Starting from the Child: Teaching and Learning from 3 To 8

By Julie Fisher | Go to book overview

9
PLANNING, DOING AND
REVIEWING
Children organizing their learning

Introduction

This chapter looks in practical ways at how young children can organize their own learning. Previous chapters have suggested that in a well-organized classroom, where space is utilized effectively and where children can find and replace their own resources (see Chapter 5), children can work with increasing independence. The role of the teacher is crucial in planning classroom activities that take account of the considerable amount of time that young children spend working alone. The planning of activities needs to acknowledge the difference between the kind of activities that children undertake alongside an adult (teacher-intensive activities) and the kind that are successfully tackled alone (teacherinitiated activities; Chapter 4). The order in which work is done and those with whom work is done are also features of a negotiated classroom (Chapter 8) and each of these different features contributes towards children's increasing autonomy as learners. This chapter is concerned with how children can organize their own learning, how they move independently from one activity to the next and how their independence is supported in constructive and purposeful ways.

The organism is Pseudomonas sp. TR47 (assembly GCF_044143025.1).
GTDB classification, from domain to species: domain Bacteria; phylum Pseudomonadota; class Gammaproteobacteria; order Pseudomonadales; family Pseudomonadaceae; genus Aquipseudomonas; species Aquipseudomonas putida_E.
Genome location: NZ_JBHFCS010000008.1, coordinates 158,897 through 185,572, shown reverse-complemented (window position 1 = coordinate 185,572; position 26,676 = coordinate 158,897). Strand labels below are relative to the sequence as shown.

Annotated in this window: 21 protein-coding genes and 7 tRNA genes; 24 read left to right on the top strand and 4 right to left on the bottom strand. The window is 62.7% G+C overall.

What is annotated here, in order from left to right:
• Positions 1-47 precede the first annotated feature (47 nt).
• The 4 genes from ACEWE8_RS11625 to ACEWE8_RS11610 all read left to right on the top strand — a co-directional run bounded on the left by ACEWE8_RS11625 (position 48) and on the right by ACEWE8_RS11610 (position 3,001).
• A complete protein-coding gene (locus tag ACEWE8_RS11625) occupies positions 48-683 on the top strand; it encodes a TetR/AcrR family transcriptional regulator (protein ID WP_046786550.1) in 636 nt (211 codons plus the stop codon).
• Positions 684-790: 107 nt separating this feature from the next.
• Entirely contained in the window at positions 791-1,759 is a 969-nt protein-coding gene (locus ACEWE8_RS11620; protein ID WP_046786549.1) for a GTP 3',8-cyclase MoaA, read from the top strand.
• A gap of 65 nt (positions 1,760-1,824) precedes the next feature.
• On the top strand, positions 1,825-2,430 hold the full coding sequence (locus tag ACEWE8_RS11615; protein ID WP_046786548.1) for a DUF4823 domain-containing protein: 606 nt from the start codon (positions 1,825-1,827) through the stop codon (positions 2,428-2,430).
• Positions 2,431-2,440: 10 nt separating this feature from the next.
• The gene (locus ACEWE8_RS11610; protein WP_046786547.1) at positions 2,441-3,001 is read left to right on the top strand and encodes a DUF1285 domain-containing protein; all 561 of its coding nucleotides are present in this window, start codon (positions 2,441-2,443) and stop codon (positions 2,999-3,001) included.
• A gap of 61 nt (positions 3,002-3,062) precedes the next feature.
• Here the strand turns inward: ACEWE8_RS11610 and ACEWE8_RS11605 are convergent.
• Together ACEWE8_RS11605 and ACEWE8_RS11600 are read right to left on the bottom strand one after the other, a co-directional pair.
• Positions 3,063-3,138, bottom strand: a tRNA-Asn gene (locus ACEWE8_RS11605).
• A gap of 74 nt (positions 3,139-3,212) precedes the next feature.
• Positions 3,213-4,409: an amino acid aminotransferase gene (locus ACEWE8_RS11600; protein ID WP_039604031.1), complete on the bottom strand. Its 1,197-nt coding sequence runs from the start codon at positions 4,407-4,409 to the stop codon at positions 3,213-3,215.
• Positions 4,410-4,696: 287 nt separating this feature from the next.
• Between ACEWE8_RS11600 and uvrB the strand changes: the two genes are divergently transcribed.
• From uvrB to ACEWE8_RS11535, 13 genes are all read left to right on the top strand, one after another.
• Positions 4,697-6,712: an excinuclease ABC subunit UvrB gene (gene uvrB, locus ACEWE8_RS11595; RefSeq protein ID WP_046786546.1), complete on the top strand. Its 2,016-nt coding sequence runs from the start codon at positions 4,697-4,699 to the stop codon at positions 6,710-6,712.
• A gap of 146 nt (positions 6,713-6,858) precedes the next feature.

There are a number of strategies that teachers use to support children's independence and to encourage their self-discipline and sense of responsibility. One such strategy involves children in having considerable responsibility in planning their own learning in some of the ways described in Chapter 8. This strategy aims to motivate children by giving them opportunities to make choices

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